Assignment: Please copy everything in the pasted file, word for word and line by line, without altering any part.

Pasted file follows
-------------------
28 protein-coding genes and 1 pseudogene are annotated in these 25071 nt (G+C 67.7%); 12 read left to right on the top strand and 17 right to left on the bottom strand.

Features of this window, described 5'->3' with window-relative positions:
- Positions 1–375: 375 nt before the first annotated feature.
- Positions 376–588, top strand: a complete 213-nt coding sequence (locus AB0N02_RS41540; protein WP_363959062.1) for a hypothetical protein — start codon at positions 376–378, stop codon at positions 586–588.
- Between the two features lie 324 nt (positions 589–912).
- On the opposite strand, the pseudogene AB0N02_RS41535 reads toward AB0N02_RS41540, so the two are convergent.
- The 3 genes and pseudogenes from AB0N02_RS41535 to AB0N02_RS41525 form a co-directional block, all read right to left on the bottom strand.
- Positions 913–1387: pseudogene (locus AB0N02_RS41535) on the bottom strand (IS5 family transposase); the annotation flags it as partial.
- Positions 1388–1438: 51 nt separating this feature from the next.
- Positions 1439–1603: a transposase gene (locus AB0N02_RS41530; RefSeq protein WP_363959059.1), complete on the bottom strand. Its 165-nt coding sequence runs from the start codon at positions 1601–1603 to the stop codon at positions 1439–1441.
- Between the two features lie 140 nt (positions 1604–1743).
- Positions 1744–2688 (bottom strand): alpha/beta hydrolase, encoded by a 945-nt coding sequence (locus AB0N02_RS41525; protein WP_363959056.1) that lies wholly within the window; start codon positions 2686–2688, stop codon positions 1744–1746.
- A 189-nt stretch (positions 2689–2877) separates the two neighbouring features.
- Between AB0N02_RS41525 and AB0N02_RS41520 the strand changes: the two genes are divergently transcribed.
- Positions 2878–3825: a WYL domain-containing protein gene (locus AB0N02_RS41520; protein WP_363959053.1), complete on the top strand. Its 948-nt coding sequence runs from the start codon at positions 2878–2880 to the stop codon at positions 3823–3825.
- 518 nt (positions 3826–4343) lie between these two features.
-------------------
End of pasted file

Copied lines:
28 protein-coding genes and 1 pseudogene are annotated in these 25071 nt (G+C 67.7%); 12 read left to right on the top strand and 17 right to left on the bottom strand.

Features of this window, described 5'->3' with window-relative positions:
- Positions 1–375: 375 nt before the first annotated feature.
- Positions 376–588, top strand: a complete 213-nt coding sequence (locus AB0N02_RS41540; protein WP_363959062.1) for a hypothetical protein — start codon at positions 376–378, stop codon at positions 586–588.
- Between the two features lie 324 nt (positions 589–912).
- On the opposite strand, the pseudogene AB0N02_RS41535 reads toward AB0N02_RS41540, so the two are convergent.
- The 3 genes and pseudogenes from AB0N02_RS41535 to AB0N02_RS41525 form a co-directional block, all read right to left on the bottom strand.
- Positions 913–1387: pseudogene (locus AB0N02_RS41535) on the bottom strand (IS5 family transposase); the annotation flags it as partial.
- Positions 1388–1438: 51 nt separating this feature from the next.
- Positions 1439–1603: a transposase gene (locus AB0N02_RS41530; RefSeq protein WP_363959059.1), complete on the bottom strand. Its 165-nt coding sequence runs from the start codon at positions 1601–1603 to the stop codon at positions 1439–1441.
- Between the two features lie 140 nt (positions 1604–1743).
- Positions 1744–2688 (bottom strand): alpha/beta hydrolase, encoded by a 945-nt coding sequence (locus AB0N02_RS41525; protein WP_363959056.1) that lies wholly within the window; start codon positions 2686–2688, stop codon positions 1744–1746.
- A 189-nt stretch (positions 2689–2877) separates the two neighbouring features.
- Between AB0N02_RS41525 and AB0N02_RS41520 the strand changes: the two genes are divergently transcribed.
- Positions 2878–3825: a WYL domain-containing protein gene (locus AB0N02_RS41520; protein WP_363959053.1), complete on the top strand. Its 948-nt coding sequence runs from the start codon at positions 2878–2880 to the stop codon at positions 3823–3825.
- 518 nt (positions 3826–4343) lie between these two features.